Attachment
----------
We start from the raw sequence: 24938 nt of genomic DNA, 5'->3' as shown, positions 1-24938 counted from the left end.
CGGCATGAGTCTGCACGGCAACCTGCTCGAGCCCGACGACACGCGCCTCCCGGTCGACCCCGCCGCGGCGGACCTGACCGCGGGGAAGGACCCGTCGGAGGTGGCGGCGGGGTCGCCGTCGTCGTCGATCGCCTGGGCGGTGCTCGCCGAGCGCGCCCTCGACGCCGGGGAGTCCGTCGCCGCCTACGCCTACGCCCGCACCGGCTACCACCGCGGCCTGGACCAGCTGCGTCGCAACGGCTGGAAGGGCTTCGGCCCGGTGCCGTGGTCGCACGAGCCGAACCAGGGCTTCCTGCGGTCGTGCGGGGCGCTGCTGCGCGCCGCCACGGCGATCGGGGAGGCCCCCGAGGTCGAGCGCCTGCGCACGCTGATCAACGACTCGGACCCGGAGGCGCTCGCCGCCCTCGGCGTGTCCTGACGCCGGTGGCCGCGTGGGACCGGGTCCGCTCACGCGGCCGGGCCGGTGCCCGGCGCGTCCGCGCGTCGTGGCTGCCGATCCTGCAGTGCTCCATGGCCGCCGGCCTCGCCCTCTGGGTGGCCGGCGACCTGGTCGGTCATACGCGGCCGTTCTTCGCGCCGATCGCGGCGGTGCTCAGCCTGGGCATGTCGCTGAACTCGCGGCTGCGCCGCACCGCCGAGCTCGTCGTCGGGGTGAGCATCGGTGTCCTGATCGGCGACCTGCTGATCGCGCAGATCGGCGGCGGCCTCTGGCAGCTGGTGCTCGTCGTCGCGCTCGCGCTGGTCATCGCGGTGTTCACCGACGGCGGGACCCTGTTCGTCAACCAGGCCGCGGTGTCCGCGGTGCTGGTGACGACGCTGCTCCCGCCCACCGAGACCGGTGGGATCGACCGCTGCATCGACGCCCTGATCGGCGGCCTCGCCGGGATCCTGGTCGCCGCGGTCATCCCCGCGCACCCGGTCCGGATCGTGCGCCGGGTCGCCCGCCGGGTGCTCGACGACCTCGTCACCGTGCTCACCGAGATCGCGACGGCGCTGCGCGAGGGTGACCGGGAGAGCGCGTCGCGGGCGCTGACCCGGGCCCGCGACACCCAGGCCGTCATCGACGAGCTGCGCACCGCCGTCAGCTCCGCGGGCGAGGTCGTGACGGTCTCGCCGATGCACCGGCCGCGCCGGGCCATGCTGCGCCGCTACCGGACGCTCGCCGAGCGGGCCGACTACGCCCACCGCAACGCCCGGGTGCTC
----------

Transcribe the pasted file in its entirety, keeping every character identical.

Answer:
We start from the raw sequence: 24938 nt of genomic DNA, 5'->3' as shown, positions 1-24938 counted from the left end.
CGGCATGAGTCTGCACGGCAACCTGCTCGAGCCCGACGACACGCGCCTCCCGGTCGACCCCGCCGCGGCGGACCTGACCGCGGGGAAGGACCCGTCGGAGGTGGCGGCGGGGTCGCCGTCGTCGTCGATCGCCTGGGCGGTGCTCGCCGAGCGCGCCCTCGACGCCGGGGAGTCCGTCGCCGCCTACGCCTACGCCCGCACCGGCTACCACCGCGGCCTGGACCAGCTGCGTCGCAACGGCTGGAAGGGCTTCGGCCCGGTGCCGTGGTCGCACGAGCCGAACCAGGGCTTCCTGCGGTCGTGCGGGGCGCTGCTGCGCGCCGCCACGGCGATCGGGGAGGCCCCCGAGGTCGAGCGCCTGCGCACGCTGATCAACGACTCGGACCCGGAGGCGCTCGCCGCCCTCGGCGTGTCCTGACGCCGGTGGCCGCGTGGGACCGGGTCCGCTCACGCGGCCGGGCCGGTGCCCGGCGCGTCCGCGCGTCGTGGCTGCCGATCCTGCAGTGCTCCATGGCCGCCGGCCTCGCCCTCTGGGTGGCCGGCGACCTGGTCGGTCATACGCGGCCGTTCTTCGCGCCGATCGCGGCGGTGCTCAGCCTGGGCATGTCGCTGAACTCGCGGCTGCGCCGCACCGCCGAGCTCGTCGTCGGGGTGAGCATCGGTGTCCTGATCGGCGACCTGCTGATCGCGCAGATCGGCGGCGGCCTCTGGCAGCTGGTGCTCGTCGTCGCGCTCGCGCTGGTCATCGCGGTGTTCACCGACGGCGGGACCCTGTTCGTCAACCAGGCCGCGGTGTCCGCGGTGCTGGTGACGACGCTGCTCCCGCCCACCGAGACCGGTGGGATCGACCGCTGCATCGACGCCCTGATCGGCGGCCTCGCCGGGATCCTGGTCGCCGCGGTCATCCCCGCGCACCCGGTCCGGATCGTGCGCCGGGTCGCCCGCCGGGTGCTCGACGACCTCGTCACCGTGCTCACCGAGATCGCGACGGCGCTGCGCGAGGGTGACCGGGAGAGCGCGTCGCGGGCGCTGACCCGGGCCCGCGACACCCAGGCCGTCATCGACGAGCTGCGCACCGCCGTCAGCTCCGCGGGCGAGGTCGTGACGGTCTCGCCGATGCACCGGCCGCGCCGGGCCATGCTGCGCCGCTACCGGACGCTCGCCGAGCGGGCCGACTACGCCCACCGCAACGCCCGGGTGCTC